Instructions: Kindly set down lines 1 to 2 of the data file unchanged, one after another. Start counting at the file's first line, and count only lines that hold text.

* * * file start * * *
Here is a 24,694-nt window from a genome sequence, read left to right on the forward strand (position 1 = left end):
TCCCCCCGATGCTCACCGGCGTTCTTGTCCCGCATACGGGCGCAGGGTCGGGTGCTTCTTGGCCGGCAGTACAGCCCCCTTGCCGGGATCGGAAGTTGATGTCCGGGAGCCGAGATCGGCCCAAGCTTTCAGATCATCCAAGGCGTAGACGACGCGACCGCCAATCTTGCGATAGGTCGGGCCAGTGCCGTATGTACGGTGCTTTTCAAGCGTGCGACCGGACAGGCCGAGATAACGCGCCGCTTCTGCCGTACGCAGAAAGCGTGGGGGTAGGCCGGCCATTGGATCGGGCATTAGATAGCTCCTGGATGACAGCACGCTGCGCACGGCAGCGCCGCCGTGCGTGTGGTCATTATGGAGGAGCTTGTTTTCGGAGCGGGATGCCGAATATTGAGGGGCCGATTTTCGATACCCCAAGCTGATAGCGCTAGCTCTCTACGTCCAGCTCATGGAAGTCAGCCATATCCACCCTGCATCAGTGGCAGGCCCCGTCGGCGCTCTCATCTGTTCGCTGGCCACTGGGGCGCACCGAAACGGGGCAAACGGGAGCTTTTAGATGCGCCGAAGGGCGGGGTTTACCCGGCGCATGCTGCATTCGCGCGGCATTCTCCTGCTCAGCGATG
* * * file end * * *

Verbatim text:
Here is a 24,694-nt window from a genome sequence, read left to right on the forward strand (position 1 = left end):
TCCCCCCGATGCTCACCGGCGTTCTTGTCCCGCATACGGGCGCAGGGTCGGGTGCTTCTTGGCCGGCAGTACAGCCCCCTTGCCGGGATCGGAAGTTGATGTCCGGGAGCCGAGATCGGCCCAAGCTTTCAGATCATCCAAGGCGTAGACGACGCGACCGCCAATCTTGCGATAGGTCGGGCCAGTGCCGTATGTACGGTGCTTTTCAAGCGTGCGACCGGACAGGCCGAGATAACGCGCCGCTTCTGCCGTACGCAGAAAGCGTGGGGGTAGGCCGGCCATTGGATCGGGCATTAGATAGCTCCTGGATGACAGCACGCTGCGCACGGCAGCGCCGCCGTGCGTGTGGTCATTATGGAGGAGCTTGTTTTCGGAGCGGGATGCCGAATATTGAGGGGCCGATTTTCGATACCCCAAGCTGATAGCGCTAGCTCTCTACGTCCAGCTCATGGAAGTCAGCCATATCCACCCTGCATCAGTGGCAGGCCCCGTCGGCGCTCTCATCTGTTCGCTGGCCACTGGGGCGCACCGAAACGGGGCAAACGGGAGCTTTTAGATGCGCCGAAGGGCGGGGTTTACCCGGCGCATGCTGCATTCGCGCGGCATTCTCCTGCTCAGCGATG